• TEA, ANYONE? Daniel Horowtiz, policy director of the Madison Project (which helped make Cruz's candidacy viable last year): "On issue after issue, Cornyn has failed to whip votes against the Democrats, effectively handing Senator Harry Reid a supermajority. Texans are starving for two fighters, and news of a primary challenger is quite welcome. The Madison Project hasn't met with any challengers yet, but we are hopeful that someone will emerge as a viable and consistent conservative alternative."
  • NEW FACES, OLD FACES. John Podesta, Bill Clinton's former chief of staff, is returning to the White House. A senior White House official confirms Podesta will serve as counselor to President Obama, ABC's JONATHAN KARL reports. This is the second big hire for a White House that is seeking to get back on track after the troubled health care rollout helped send President Obama's approval ratings to record lows. Late last week, Phil Schiliro, who was White House liaison to Congress during the first two years of Obama's first term, returned to work on health care implementation.
  • OUTSIDE/INSIDE. "Mr. Podesta, who has agreed to serve as counselor for a year, led Mr. Obama's presidential transition in 2008 and has been an outside adviser since then. He also has occasionally criticized the administration, if gently, from his perch as the founder and former president of the Center for American Progress, a center-left public policy research group that has provided personnel and policy ideas to the administration," JACKIE CALMES writes in THE NEW YORK TIMES.


ABC's JEFF ZELENY: The surprise primary challenge to Sen. John Cornyn is a Texas-size reminder that the midterm election field is not yet fully set. Many incumbent Republicans have been nervously awaiting filing deadlines in their own districts, keeping their fingers crossed that they wouldn't get Tea Party opponent. It's a tough climb in Texas for Rep. Steve Stockman, who is at a deep fundraising disadvantage to Cornyn. But will his decision to jump into the Senate race inspire other GOP challengers to do the same?


QUITE THE TRIP. "President Obama and First Lady Michelle Obama were joined by former President George W. Bush, former First Lady Laura Bush, and former First Lady Hillary Clinton for the long flight to Johannesburg to attend a memorial service for the late South African leader Nelson Mandela," ABC's MARY BRUCE reports. "The high-powered travelers and former political rivals caught up and shared memories about the revered statesman and anti-apartheid leader as they sat together around a conference room on the customized 747, with the current president joining them between meetings and other work."

WELCOME, ED. Former RNC Chairman Ed Gillespie isn't clearing the field, in Virginia: "I am the Republican front-runner in this race for the nomination and I intend to stay that way," Howie Lind, a former Navy officer who announced his candidacy for Sen. Mark Warner's seat in June, told ABC's ABBY PHILLIP . "It's not a D.C. election, it's a statewide election," Lind said Monday. "We have been all over the state for several months."

WHAT'S SCOTT BROWN RUNNING FOR? "I don't think I ever said I was thinking about running for president," Brown told reporters in Londonderry, N.H., per ABC's SHUSHANNAH WALSHE (at the same event where Brown mistakenly said he was in Massachusetts, before catching himself). He then added "I don't think anything's off the table at this point."

NEWTOWN FAMILIES AT THE WHITE HOUSE TODAY. Reports ABC's MARY BRUCE: Vice President Joe Biden will announce that $100 million will soon be available to increase access to mental health services and improve mental health facilities as part of the administration's ongoing commitment to help individuals experiencing mental health problems. Biden will discuss the new funding during a meeting at the White House with families who lost loved ones during the shooting in Newtown, as well as mental health advocates.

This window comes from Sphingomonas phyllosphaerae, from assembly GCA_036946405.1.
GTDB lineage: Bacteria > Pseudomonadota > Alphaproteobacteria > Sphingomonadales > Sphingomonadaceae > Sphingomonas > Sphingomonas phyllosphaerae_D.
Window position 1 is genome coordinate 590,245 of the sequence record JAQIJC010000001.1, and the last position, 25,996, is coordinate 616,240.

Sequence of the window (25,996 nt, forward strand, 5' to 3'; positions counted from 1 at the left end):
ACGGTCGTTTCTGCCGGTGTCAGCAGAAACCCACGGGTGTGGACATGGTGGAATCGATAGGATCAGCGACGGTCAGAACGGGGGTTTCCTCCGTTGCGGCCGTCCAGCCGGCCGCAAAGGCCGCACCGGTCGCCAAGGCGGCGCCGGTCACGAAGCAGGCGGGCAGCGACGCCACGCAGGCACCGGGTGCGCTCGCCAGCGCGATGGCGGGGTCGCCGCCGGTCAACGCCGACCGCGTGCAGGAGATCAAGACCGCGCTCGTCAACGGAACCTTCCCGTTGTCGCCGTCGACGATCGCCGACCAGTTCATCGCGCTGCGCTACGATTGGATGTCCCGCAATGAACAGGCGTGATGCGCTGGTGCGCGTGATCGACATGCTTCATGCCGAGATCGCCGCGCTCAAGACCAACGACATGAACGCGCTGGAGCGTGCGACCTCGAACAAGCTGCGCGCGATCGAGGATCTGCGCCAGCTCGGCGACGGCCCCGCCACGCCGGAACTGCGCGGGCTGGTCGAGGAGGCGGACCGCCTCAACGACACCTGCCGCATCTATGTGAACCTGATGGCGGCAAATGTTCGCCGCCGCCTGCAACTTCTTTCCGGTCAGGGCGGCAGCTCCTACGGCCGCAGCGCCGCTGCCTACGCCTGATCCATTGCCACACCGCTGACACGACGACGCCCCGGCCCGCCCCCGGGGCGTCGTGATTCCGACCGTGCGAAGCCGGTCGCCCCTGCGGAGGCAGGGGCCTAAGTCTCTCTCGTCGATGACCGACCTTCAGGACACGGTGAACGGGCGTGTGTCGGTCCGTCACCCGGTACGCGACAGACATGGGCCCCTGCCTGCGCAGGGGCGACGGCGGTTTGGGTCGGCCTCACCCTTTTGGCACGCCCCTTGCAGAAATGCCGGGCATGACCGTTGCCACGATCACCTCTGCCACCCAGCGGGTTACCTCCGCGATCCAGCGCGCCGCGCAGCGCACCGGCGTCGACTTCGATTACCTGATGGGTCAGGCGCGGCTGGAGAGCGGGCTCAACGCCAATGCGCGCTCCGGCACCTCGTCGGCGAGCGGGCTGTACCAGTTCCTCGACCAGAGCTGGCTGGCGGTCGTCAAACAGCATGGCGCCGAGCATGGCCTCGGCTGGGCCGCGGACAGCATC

DEFENSE DEAL FIRST, BUDGET DEAL NEXT? With the clock ticking until the House of Representatives departs Washington, D.C., for the holidays on Friday, leaders of the Senate and House Armed Services Committees hammered out a deal to move forward with the defense authorization bill to fund the nation's military next year, ABC's ARLETTE SAENZ reports. The chairmen and ranking members of each committee announced that they reached an agreement on the National Defense Authorization Act, which will authorize $552 billion in national defense spending and nearly $81 billion for overseas contingency operations. But notably missing is a controversial measure sponsored by Sen. Kirsten Gillibrand, D-N.Y., which would have removed the chain of command from the prosecutions of sexual assault cases in the military. (Look for a vote on that early next year.)

WHO'S PAYING? "Congressional leaders seeking a budget deal look likely to include a measure doubling a tax on U.S. airline passengers, drawing protests from the industry and consumer groups," THE WALL STREET JOURNAL's JACK NICAS reports. "Commercial fliers in the U.S. typically pay $2.50 a flight for a 'September 11th security fee,' instituted about a decade ago to help fund the then-newly formed Transportation Security Administration. Any budget deal will almost certainly increase that fee, according to officials close to congressional negotiations."

WHO'S VOTING? "Democratic congressional candidate Katherine M. Clark, facing three little-known opponents in a special election Tuesday, has all but disappeared from the campaign trail and has already been contacted by the US House clerk about a swearing-in Thursday," MICHAEL LEVENSON reports in THE BOSTON GLOBE .


"Obama First President to Mention 'Area 51,' " by ABC's ANNETA KONSTANTINIDES. "Area 51 was only officially acknowledged this past August in declassified CIA documents that were released following a Freedom of Information Act request submitted by Jeffery T. Richelson of the National Security Archives. Richelson confirmed to ABC News that though past presidents had signed waivers referring to Air Force activity in Groom Lake, Obama was the first president to use the phrase 'Area 51' - at least in public."

"Ted Cruz, Newt Gingrich Defend Mandela Against GOP Critics," by ABC's NICKI ROSSOLL.

"Sarah Palin to Host New Sportsman Channel Show," by ABC'S SHUSHANNAH WALSHE.


@WilliamsJon : Quite a moment: @Reuters captures handshake between Obama & #Cuba's Castro. #Mandela

@ChadPergram : Senate today votes to confirm Patricia Millett for DC Circuit. Vote postponed yesterday. Would be 1st post-nuclear option confirmation.

@ajjaffe : House Majority PAC's first defense of the cycle goes to Nick Rahall (D-WVa.): Faced $600k in attacks over last wks

@Ginger_Zee : 67.5% of the nation is covered in snow (and more falling now!) Details: